Well, that’s my soapbox and public announcement.
I will share this latest painting when it’s finished.
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The weather has been soggy these past few weeks, which puts plein air painting on the back burner for a little while longer. So I decided to set up the gear inside by a window and pretend I was plein air painting. This worked out well, as I didn’t have to struggle with the elements and had all creature comforts available. I know, you’re saying “That’s cheating!” Well, you are correct, but I have to keep moving forward! I freely admit, I’m a lightweight when it comes to the elements!
I am still in the process of re-working my gear to include only the most necessary items, which means going through and honestly evaluating all the equipment. In the past, I’ve carried way too much stuff. Plus, I have had to pack brushes and paint into my plein air bag from the studio, which was always a hassle. Now I am almost complete with having two of everything: gear for plein air and gear for studio. Now I can grab my bag and go when inspiration strikes.
It was pouring rain yesterday when I worked on this piece and fog was a problem, as at times it rolled in so thick I couldn’t see my scene. Here’s what I was looking at:
“Fishing on the St. Joe” is an 8″x10″ oil on panel that I painted last fall while on a camping trip with my husband. I started it on location by laying in all my values, then finished in studio. It was a cold and windy day in late September when I painted it and so didn’t get as far as I wanted to because I was freezing! I’m a light weight when it comes to extremes of temperature.
Anyway, I use my husband as a model but he tends to not stay in one place long enough for me to really capture him. I always have to use my reference photos to finish.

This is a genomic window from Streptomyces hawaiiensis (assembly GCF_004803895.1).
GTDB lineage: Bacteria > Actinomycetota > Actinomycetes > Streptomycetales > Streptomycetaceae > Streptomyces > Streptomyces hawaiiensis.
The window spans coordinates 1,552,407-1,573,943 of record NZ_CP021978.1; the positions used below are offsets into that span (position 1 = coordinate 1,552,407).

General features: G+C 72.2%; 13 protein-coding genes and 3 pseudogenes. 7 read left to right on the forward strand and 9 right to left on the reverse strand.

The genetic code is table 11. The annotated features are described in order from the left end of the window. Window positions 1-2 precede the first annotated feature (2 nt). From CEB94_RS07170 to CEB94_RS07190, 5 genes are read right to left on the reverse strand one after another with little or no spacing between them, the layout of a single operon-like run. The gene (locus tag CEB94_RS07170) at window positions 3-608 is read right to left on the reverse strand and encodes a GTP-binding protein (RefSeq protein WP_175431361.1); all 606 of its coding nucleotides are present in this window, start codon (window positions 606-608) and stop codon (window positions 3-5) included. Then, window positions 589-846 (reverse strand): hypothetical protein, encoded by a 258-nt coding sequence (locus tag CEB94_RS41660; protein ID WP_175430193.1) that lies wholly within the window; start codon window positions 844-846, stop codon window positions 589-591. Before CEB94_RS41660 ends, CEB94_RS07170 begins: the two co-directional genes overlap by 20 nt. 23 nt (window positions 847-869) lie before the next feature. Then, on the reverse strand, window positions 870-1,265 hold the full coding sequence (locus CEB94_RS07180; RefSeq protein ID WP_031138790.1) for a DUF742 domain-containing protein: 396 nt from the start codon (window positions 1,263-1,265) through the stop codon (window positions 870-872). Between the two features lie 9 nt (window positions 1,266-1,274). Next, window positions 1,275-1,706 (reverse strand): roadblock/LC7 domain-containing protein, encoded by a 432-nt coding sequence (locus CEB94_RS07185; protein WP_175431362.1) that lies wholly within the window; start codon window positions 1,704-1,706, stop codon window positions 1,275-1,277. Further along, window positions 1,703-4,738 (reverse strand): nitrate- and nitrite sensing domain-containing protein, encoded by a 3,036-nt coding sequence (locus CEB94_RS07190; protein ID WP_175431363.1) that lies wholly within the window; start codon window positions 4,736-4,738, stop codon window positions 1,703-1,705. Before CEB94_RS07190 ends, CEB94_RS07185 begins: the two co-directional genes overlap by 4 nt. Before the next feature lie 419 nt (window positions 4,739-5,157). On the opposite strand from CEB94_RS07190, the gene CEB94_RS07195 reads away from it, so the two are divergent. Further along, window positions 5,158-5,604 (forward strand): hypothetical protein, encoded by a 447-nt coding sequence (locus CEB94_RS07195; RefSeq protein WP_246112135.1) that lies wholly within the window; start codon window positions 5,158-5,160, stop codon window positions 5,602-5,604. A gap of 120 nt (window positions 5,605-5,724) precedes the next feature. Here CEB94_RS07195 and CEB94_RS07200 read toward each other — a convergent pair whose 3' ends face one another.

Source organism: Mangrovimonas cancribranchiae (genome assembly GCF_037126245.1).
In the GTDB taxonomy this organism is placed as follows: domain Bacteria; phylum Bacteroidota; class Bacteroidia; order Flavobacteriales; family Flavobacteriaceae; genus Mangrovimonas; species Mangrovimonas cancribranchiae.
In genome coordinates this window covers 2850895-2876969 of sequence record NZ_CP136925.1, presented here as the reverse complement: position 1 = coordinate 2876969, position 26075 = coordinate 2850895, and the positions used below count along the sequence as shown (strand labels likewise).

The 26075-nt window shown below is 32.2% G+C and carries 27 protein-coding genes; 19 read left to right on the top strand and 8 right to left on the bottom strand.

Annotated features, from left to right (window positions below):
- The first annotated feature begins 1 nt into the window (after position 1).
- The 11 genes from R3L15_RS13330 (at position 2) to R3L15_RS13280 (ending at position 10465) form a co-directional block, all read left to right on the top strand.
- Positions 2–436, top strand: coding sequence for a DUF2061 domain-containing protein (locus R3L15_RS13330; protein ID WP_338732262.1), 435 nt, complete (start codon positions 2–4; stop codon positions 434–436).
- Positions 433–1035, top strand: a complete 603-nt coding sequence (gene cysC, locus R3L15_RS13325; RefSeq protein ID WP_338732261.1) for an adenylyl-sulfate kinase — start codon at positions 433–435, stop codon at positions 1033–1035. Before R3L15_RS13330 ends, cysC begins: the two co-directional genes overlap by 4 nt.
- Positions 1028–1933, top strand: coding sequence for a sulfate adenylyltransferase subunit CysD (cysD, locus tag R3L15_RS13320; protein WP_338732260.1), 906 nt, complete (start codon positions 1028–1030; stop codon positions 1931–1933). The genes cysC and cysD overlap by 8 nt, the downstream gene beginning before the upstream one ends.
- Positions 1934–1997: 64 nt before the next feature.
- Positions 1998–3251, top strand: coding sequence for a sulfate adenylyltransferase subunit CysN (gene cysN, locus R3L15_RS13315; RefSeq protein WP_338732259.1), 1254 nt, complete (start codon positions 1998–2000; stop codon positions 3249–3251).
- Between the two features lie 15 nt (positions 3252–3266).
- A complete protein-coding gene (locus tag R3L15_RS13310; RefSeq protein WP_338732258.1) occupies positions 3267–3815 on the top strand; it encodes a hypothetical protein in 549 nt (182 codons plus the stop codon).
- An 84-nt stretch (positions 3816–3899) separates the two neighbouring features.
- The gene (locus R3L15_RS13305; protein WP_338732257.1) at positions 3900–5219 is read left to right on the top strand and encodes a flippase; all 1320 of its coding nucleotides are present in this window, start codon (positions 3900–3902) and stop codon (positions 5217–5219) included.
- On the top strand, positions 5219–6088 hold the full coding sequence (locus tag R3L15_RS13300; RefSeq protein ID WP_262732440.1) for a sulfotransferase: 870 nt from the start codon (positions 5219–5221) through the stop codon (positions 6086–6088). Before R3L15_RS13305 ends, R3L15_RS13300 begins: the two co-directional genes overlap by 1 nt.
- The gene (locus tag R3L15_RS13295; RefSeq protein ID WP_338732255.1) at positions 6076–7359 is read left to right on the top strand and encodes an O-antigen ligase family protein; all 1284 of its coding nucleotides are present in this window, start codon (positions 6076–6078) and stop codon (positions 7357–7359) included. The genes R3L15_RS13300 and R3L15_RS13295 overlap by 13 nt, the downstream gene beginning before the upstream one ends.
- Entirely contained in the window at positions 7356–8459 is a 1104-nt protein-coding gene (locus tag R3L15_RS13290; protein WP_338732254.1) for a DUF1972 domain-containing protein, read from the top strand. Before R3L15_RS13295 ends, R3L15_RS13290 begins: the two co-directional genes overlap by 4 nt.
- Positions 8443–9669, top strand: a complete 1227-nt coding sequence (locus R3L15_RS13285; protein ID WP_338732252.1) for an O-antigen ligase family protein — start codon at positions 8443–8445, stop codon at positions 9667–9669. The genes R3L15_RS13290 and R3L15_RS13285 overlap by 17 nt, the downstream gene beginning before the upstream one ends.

I sat in our UTV to paint this scene, to try and stay out of the cold wind and when I looked up from my work, he was gone!
Now this is a huge pet peeve of mine because number 1, I don’t know where he went. Number 2, I don’t like to be left alone in the forest. What if a bear came? Seriously? Or what if some unsavory characters came by? Or what if he fell and got hurt and I had no idea where he was? Number 3, what if I was ready to leave but couldn’t because I had no idea where he went? I mean really! This is a big issue with us. I always say to him, “Stay in eye contact with me”. He says okay, but then always disappears.
So this year I plan on getting us some two way radios. Then when he disappears, I can call him and find out where he went. Or if one of us gets in trouble we can call for help. Mind you, we aren’t young, anything can happen! Plus I have a wild imagination and it makes my fears bubble up and get the best of me. I’ve had some eye opening stuff happen while I was out plein air painting alone, and won’t go by myself anymore. One time I was alone by the shore of a lake in the tall weeds and turned to grab a roll of paper towel only to find a man standing behind me watching me! I never heard him walk up and thankfully he was a park ranger, but it could have been a bad situation.
Anyway, I fussed and fussed with this painting and finally said “I’ve had it…I’m calling it done!” It’s been sitting in my studio since October waiting for me to “fix it” but I don’t want to work on it anymore. It’s good enough for me.
I’m ready for some new adventures and have cabin fever really bad! I’ve been cleaning the studio and getting my plein air kit ready to go in a moments notice, so when the warmer weather finally arrives, we can hit the road.
So here you go – the fourth in the Fly Fishing series with more to come. What do you think?
Please note: The Tamarack Mountain Studio watermark is not on my paintings. This is done for online purposes only. I sign my paintings with my maiden name.